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Pavement recycling case study

PolyRejuvenator™ Technology Evaluation, United States

PROJECT

PolyRejuvenator™ Technology Evaluation, United States


  • 2019
    Year

  • United States
    Country

  • Asphalt Mixtures with High Recycled Content
    Challenge

  • N/A
    Mixture Quantity

  • PolyRejuvenator™
    Enabling Technology

  • Roadways
    Category

  • Recycling
    Subcategory

Introduction

“Of all the materials recycled in the United States, nothing is recycled as consistently as asphalt pavement mixture,” according to a National Asphalt Pavement Association press release. “The latest survey of asphalt mix producers finds that more than 99 percent of the asphalt pavement material removed from roads and parking lots in 2017 was put back to productive use, primarily in new asphalt pavement mixtures.”
Most asphalt mixes use reclaimed asphalt pavement (RAP) in their designs to help reduce costs during production. Unfortunately, too much RAP can make the asphalt mixture stiff and brittle, which will result in poor pavement performance and shorter lifespan.

In Florida, styrene-butadiene-styrene (SBS) modified binders are proven to have superior performance compared to non-polymer modified binders. Currently, the Florida Department of Transportation (FDOT) allows a maximum of 20 percent RAP in any mixture using a PG 76-22 to capitalize on the RAP usage’s cost benefit and the polymer’s performance advantage.  

A concern with higher RAP content is the recycled binder replacement, which results in less virgin asphalt, and consequently, a diluted polymer content. To combat this, Kraton recommended using PolyRejuvenator™ technology. This solution combines the use of a rejuvenator – which activates and “rebalances” the RAP binder to a softer, more usable product – and a HiMA binder (designated as “High Polymer” in the FDOT Specifications). PolyRejuvenator thus increases the RAP amount used in the mixture while compensating for the diluted polymer content.

A balanced mix design concept optimizing the asphalt mixture’s cracking and rutting performance allows an asphalt producer to find innovative ways to use RAP while maintaining performance. During the design process, if performance test results for cracking resistance are low, a common fix would be to decrease the RAP content or increase the asphalt binder content – with the latter being more expensive. An innovative alternative is to add a rejuvenator to the asphalt mixture, which activates the RAP binder and enhances the overall performance.

Kraton completed a cost analysis calculating the PolyRejuvenator™ technology’s performance benefit and increased binder content versus the cost-benefit of RAP. They found the breaking point to be approximately 40 percent RAP.  Kraton then evaluated a 40 percent RAP granite mixture using its PolyRejuvenator™ technology at a traditional 4.0 percent air voids per FDOT requirements. They also measured the mixture’s rutting and cracking performance compared to the more conventional mix of 40 percent RAP using a PG 52-28.  Kraton then decided to use a balanced mix design approach by designing at 3.5 percent air voids, which increased the optimum binder content but ultimately balanced the mixture’s performance.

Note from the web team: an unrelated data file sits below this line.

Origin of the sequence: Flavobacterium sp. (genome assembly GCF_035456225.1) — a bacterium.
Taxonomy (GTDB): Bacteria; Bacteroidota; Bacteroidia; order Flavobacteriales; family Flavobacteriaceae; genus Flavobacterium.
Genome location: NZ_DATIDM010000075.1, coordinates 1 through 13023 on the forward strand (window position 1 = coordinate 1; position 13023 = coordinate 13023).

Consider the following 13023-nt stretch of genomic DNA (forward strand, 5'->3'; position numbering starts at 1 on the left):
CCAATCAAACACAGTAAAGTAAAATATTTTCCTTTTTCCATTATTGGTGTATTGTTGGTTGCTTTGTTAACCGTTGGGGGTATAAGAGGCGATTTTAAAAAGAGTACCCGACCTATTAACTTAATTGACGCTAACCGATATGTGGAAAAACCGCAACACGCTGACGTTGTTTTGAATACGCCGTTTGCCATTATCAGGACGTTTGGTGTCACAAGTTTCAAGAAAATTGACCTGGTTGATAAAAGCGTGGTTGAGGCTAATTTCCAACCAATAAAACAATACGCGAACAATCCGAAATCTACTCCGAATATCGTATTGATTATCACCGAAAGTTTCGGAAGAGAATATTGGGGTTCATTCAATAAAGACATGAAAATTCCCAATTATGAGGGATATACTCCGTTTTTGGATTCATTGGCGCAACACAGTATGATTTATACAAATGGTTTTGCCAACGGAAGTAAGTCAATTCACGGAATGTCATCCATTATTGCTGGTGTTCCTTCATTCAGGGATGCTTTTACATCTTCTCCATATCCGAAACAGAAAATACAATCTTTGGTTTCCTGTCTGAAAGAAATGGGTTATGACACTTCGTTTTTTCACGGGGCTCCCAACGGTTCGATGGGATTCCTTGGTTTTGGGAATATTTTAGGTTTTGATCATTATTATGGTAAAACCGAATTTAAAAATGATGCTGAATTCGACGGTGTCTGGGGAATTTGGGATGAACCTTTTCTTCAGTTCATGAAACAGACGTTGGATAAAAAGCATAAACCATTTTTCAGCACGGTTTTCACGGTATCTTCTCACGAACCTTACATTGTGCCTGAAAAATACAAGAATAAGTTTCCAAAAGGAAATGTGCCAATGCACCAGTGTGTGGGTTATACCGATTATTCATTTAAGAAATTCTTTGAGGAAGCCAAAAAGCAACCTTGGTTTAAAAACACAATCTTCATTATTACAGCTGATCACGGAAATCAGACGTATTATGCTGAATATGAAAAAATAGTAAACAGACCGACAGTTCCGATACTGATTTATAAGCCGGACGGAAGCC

Project Scope

Three mixtures were produced at the Asphalt Testing Solutions & Engineering (ATS) laboratory in Jacksonville, Florida, using components outlined in Table 1.  PG 52-28 binder was used in one mix designed with 4.0 percent air voids, while PolyRejuvenator™ was used in two mixes: one designed with 4.0 percent air voids and one with 3.5 percent air voids.  The PolyRejuvenator™ mixes included the HiMA binder as well as a dosage of SYLVAROAD™ RP 1000 Performance Additive.

 

Table 1 – Mix Design Components

Sample Description

RAP

Crushed RAP

#78 Stone

Vulcan Materials

#89 Stone

Vulcan Materials

W-12 Screenings

Vulcan Materials

HiMA (High Polymer)

FDOT Approved

Rejuvenator

SylvaroadTM RP 1000 Performance Additive

PG 52-28

FDOT approved

Liquid Anti-Strip (0.5% by weight of binder)

FDOT approved

Performance Testing Evaluation

Each mixture was evaluated using the Illinois Flexibility Index Test (I-FIT) per AASHTO TP 124 and the Hamburg Wheel Tracking Test per AASHTO T 324. A summary of the results can be found in Table 2.

Table 2 – Summary of Performance Testing Results

Properties Results
Air Voids, % 4.0 4.0 3.5
PG Binder Grade

52-28

PolyRejuvenator™

PolyRejuvenator™

Total Asphalt Content, %

52-28

PolyRejuvenator™

PolyRejuvenator™

Recycled Binder Ratio, RBR

0.45

0.45

0.41

SylvaroadTM RP 1000 Dosage,
%, by weight of total asphalt binder (RAP+Virgin)

n/a

2.91

2.91

VMA, %

14.3

14.4

14.4

Hamburg Wheel Tracking, 20,000  passes @ 50oC

 

Max. Deformation, mm

2.46

2.13

3.74

I-FIT @ 25oC

Flexibility Index

1.98

2.73

11.2

Fracture Energy (J/m2)

4,618

2,046

4,950

 

 

Resolution

The traditional FDOT approved mix design with 40 percent RAP and PG 52-28 at 4.0 percent air voids versus 40 percent RAP with PolyRejuvenator™ technology had comparable volumetric and performance-related test results.

Using the balanced mix design approach, the asphalt binder content was increased by 0.4 percent, reducing the air void content by 0.5 percent while maintaining all FDOT volumetric requirements. The Hamburg Wheel Tracking Test result increased slightly (1.61 mm) for the modified PolyRejuvenator, while the Flexibility Index was more than four times greater. 

In conclusion, the adjusted PolyRejuvenated balanced mixture design has a much greater cracking resistance while maintaining excellent rutting resistance.

For more information from Asphalt Testing Solutions & Engineering (ATS) contact:

Tanya Nash, P.E.              
Pavement Materials Engineer    
(904) 510-3072 
tnash@ats.consulting

 

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